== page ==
Ts For Two!

Building a special tribute by adding in some salt.

Clayton Paddison - August 02, 2012 10:00 AM


The initial purchase of the T. Not bad for the purchase price of $800!


The T chassis during the initial build.


Fitting the body to the chassis/frame.


In keeping with the theme, we needed to keep the four-cylinder engine/transmission. Note the Chicago three-speed overdrive just aft of the original T tranny. Other options include a high-compression head and a mild racing camshaft.


With the body more securely fastened and the chassis/frame sorted out.


Standing proud with the completed T.


My grandfather, Thor Sanden Jr., posing proudly with his V-8-equipped model A.


My father (Neal) helped formulate my passion for cars and proudly poses with me in front of the T.


My good friend Chris Becker (right) and I will travel to Bonneville in our Ts for the adventure of a lifetime!


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For those of us in this hobby, we all seem to be “hard wired” to love vintage cars from birth. As kids we stared, completely enchanted at the cool rides of our youth.

I was no different and have many fond memories from as early as three years old, laying under my parent’s Harvest Gold ’65 Ford Falcon Futura “helping” my father change the oil. My dad taught me the basic skills needed to fix or service just about anything by putting the tools in my hands and showing me how to get it done. My grandfather, however, was the one that gave me the appreciation and exposure to some of greatest classic hot rods and muscle cars ever produced.

Sometime in the late 1940s my grandfather, Thor Sanden Jr., began his fascination with one of the biggest post-war fads, hot rods. At 17 he bought his first car, which was a dark blue 1938 Plymouth tan-topped convertible. With much effort and the support of his summer job paychecks, Thor proudly built-up his Plymouth for racing.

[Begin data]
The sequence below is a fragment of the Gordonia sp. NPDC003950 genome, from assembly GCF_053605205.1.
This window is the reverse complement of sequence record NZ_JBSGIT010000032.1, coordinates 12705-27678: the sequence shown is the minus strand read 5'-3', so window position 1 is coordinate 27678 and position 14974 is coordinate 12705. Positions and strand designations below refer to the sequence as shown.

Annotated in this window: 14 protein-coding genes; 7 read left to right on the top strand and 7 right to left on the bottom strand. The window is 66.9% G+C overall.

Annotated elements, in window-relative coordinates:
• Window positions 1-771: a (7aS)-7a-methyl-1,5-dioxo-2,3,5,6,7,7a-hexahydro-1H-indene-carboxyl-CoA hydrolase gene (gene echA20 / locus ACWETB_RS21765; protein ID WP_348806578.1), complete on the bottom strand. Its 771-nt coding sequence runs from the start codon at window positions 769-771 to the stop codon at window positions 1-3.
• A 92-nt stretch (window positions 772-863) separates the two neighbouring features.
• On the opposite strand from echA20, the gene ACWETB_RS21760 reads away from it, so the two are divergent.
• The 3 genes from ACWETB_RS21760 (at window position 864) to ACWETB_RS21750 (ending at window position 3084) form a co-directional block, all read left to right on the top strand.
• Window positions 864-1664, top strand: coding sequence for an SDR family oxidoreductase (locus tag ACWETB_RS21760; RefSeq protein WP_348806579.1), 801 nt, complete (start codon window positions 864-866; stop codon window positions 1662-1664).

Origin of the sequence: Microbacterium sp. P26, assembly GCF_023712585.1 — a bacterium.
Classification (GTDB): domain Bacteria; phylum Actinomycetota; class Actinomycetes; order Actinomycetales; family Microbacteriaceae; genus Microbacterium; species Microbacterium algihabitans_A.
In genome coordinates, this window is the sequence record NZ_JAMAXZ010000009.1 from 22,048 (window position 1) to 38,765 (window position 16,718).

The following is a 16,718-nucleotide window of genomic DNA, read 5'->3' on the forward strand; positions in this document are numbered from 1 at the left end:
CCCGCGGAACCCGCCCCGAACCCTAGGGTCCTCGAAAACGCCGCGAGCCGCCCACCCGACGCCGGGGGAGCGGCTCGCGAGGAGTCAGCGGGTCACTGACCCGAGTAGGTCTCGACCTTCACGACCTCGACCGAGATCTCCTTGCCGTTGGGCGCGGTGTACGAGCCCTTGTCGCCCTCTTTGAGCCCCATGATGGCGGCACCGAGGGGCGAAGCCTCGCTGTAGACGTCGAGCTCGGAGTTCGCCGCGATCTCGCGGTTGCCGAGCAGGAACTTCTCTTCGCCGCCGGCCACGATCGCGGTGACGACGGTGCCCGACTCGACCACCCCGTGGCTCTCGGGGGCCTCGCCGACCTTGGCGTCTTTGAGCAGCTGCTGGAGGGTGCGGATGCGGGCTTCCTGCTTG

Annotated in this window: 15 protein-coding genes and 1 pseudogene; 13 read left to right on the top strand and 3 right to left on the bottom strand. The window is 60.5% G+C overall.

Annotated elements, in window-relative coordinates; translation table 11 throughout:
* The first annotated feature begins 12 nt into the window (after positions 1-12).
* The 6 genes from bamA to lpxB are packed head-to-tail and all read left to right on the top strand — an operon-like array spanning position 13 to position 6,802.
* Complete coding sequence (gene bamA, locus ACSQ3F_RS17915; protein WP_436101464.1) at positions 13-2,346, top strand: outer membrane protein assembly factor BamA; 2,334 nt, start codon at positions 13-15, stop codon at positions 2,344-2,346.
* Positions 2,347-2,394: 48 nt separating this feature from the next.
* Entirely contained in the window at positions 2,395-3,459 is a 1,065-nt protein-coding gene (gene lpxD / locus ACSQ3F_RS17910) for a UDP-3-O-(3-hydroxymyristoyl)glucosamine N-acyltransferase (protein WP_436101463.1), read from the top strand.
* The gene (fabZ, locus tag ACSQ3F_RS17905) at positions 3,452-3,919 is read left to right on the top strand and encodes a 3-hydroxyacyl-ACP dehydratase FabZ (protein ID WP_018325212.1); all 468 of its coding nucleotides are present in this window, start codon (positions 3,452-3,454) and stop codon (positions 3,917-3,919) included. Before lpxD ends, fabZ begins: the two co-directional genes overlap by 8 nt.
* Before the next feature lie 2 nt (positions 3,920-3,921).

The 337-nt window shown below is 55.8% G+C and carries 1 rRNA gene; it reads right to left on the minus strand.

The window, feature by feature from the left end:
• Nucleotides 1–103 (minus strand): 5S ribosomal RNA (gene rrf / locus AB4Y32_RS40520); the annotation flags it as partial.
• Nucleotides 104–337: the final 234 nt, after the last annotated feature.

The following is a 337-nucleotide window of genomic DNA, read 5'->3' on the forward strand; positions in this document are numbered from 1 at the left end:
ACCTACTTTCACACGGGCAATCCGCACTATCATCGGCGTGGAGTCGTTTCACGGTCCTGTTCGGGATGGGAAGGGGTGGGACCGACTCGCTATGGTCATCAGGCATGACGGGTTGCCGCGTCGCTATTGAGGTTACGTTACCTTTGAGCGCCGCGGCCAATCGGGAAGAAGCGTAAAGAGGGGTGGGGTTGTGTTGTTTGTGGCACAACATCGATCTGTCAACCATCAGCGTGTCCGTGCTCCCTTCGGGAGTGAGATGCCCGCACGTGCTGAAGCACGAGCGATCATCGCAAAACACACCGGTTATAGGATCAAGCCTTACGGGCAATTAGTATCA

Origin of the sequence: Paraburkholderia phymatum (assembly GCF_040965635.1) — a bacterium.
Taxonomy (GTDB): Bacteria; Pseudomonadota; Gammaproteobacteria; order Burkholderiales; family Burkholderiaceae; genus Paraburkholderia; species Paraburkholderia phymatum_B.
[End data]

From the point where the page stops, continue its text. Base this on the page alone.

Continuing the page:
He taught himself to drive it unlicensed, on the local drag strips. By 1950 he joined up with the “Pacers” car club, one of several in the Portland, Oregon, area. Sixty years ago this year, my grandfather joined the Pacers on a trip of a lifetime to the then newly-founded, weeklong event in Utah, called Speed Week. This year, I will be following in my grandfather’s footsteps and making my own pilgrimage to Bonneville as well, with my 1926 Model T “Gow Job” era-inspired roadster.

Most consider the six or seven year period after the end of World War II to be the Golden Age of Hot Rodding. In reality, hot rodding was just reaching its prime by 1946, having been going strong since its birth nearly two decades before. Auto racing originated shortly after the explosive innovations of automobile manufacturing at the beginning of the 20th century.

Many manufacturers began producing sporty cars that tapped into America’s newly-found love of speed, such as the legendary Mercer Type 35J Raceabout and the Stutz Bearcat. For the common man, however, these were financially out of reach and largely regarded as a wealthy man’s toy.

Thanks to Henry Ford’s vision, however, the Model T finally allowed the general public access to an affordable and reliable car. By 1920, half of the world’s automobiles on the road were Model Ts. Those who were creative and mechanically inclined began to pattern their “Tin Lizzies” after those highly desirable, yet unobtainable, race cars of the period. These stripped down, lowered and home-built versions became known as “speedsters”.

By the mid 1920s, the era of the open race cars began to disappear and these home-built speedsters started to take on a completely different look. Four cylinder engines still dominated the scene, as well as the tall, aftermarket wire racing wheels and old three springer set-up. More frequently however, they began to emerge having retained their original bodies.

This is believed to have marked the beginning of the “Gow Job”, an early term to describe these cars. The actual origins of the term is often debated, with the word “Gow” theorized as a reference for the early 1900s practice of drugging racehorses with cocaine to improve their performance. In turn, modifying your ride into a Gow Job meant you were boosting the car’s performance. This landmark era gave rise to some of the most basic and fundamental traits of the modern-day hot rod as we know it: chopped, leaned windshields, well thought-out and lowered chassis, along with genius hop-up and performance modifications.

This detailed attention to style and performance is seen in some of the few surviving cars from this period. Sadly, very little documentation or photographs exist today, which undoubtedly is why the period is largely forgotten and unacknowledged.